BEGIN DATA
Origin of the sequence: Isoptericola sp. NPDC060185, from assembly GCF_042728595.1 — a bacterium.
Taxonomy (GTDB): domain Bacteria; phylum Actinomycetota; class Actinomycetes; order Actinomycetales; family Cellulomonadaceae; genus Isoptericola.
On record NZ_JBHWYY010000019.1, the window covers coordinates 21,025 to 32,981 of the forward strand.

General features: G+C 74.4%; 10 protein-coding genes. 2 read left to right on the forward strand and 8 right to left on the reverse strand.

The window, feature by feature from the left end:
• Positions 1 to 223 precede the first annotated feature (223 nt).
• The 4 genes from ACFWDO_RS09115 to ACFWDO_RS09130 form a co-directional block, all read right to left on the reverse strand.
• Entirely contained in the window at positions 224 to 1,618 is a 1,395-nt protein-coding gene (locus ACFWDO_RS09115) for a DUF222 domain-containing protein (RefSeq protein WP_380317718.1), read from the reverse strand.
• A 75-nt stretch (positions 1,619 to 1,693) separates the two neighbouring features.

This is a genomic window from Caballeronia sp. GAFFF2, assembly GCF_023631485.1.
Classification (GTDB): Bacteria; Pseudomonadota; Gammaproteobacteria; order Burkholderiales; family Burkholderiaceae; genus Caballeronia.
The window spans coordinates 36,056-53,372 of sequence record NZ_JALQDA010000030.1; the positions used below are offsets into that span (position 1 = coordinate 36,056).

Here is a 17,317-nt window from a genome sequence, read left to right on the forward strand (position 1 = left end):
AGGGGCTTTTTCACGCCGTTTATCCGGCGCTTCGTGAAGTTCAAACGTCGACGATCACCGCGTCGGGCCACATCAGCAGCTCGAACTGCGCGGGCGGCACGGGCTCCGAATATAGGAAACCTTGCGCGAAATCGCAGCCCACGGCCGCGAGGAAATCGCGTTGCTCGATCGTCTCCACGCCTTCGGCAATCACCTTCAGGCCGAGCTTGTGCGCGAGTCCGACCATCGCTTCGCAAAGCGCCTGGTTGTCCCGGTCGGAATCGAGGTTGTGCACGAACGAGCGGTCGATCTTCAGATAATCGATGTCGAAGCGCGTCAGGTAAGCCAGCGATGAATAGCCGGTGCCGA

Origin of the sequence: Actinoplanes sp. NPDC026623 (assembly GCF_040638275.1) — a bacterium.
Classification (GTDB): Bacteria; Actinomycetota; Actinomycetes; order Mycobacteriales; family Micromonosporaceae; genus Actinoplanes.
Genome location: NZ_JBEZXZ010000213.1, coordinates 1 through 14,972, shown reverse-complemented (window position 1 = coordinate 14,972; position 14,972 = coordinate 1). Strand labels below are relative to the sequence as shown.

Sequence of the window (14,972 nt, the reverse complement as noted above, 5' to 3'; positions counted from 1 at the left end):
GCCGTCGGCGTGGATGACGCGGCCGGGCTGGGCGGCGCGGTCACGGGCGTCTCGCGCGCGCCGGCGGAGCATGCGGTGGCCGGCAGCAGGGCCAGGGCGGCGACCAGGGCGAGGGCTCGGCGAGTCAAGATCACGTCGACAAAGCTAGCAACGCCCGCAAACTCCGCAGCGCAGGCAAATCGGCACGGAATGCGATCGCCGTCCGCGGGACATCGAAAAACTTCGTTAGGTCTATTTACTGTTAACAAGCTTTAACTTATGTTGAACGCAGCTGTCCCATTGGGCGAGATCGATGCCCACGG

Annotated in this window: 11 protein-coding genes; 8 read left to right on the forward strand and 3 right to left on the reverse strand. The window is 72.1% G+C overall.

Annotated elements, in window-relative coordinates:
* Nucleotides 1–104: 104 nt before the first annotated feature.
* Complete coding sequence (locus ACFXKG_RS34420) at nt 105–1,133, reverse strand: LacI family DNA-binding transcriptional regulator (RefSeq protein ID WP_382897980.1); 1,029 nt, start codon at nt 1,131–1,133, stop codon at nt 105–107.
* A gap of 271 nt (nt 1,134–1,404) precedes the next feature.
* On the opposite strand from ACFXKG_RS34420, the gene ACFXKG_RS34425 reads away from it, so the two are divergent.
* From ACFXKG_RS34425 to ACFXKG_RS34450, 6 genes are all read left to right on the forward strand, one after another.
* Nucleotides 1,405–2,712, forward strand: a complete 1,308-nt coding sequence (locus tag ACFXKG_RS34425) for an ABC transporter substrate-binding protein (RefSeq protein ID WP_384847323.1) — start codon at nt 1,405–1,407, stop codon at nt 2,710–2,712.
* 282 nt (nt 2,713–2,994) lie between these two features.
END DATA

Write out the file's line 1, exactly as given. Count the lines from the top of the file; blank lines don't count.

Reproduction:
Origin of the sequence: Isoptericola sp. NPDC060185, from assembly GCF_042728595.1 — a bacterium.